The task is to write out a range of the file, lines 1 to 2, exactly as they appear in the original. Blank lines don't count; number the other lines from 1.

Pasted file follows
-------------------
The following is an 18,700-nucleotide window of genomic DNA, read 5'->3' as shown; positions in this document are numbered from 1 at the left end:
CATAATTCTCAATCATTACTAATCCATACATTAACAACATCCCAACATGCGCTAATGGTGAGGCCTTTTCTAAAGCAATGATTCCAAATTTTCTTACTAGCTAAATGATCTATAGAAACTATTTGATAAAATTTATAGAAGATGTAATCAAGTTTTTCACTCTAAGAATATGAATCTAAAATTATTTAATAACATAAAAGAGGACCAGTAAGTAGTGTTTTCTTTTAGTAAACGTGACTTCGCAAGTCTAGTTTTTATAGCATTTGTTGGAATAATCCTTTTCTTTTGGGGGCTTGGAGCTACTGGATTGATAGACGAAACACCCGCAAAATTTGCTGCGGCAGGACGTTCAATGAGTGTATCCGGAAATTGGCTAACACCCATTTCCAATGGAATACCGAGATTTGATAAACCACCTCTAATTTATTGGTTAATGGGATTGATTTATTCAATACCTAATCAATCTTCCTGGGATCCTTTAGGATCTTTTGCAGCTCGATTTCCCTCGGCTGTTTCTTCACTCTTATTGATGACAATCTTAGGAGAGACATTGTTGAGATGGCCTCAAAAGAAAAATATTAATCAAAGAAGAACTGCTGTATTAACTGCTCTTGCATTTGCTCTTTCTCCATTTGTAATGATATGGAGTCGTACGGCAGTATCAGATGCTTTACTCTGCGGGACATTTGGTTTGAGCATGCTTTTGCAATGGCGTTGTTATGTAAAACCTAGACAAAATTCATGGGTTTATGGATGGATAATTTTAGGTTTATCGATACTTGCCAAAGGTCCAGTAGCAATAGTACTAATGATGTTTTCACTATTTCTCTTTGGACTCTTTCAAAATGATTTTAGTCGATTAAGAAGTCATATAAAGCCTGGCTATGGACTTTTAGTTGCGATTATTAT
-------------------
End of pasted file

The following is an 18,700-nucleotide window of genomic DNA, read 5'->3' as shown; positions in this document are numbered from 1 at the left end:
CATAATTCTCAATCATTACTAATCCATACATTAACAACATCCCAACATGCGCTAATGGTGAGGCCTTTTCTAAAGCAATGATTCCAAATTTTCTTACTAGCTAAATGATCTATAGAAACTATTTGATAAAATTTATAGAAGATGTAATCAAGTTTTTCACTCTAAGAATATGAATCTAAAATTATTTAATAACATAAAAGAGGACCAGTAAGTAGTGTTTTCTTTTAGTAAACGTGACTTCGCAAGTCTAGTTTTTATAGCATTTGTTGGAATAATCCTTTTCTTTTGGGGGCTTGGAGCTACTGGATTGATAGACGAAACACCCGCAAAATTTGCTGCGGCAGGACGTTCAATGAGTGTATCCGGAAATTGGCTAACACCCATTTCCAATGGAATACCGAGATTTGATAAACCACCTCTAATTTATTGGTTAATGGGATTGATTTATTCAATACCTAATCAATCTTCCTGGGATCCTTTAGGATCTTTTGCAGCTCGATTTCCCTCGGCTGTTTCTTCACTCTTATTGATGACAATCTTAGGAGAGACATTGTTGAGATGGCCTCAAAAGAAAAATATTAATCAAAGAAGAACTGCTGTATTAACTGCTCTTGCATTTGCTCTTTCTCCATTTGTAATGATATGGAGTCGTACGGCAGTATCAGATGCTTTACTCTGCGGGACATTTGGTTTGAGCATGCTTTTGCAATGGCGTTGTTATGTAAAACCTAGACAAAATTCATGGGTTTATGGATGGATAATTTTAGGTTTATCGATACTTGCCAAAGGTCCAGTAGCAATAGTACTAATGATGTTTTCACTATTTCTCTTTGGACTCTTTCAAAATGATTTTAGTCGATTAAGAAGTCATATAAAGCCTGGCTATGGACTTTTAGTTGCGATTATTAT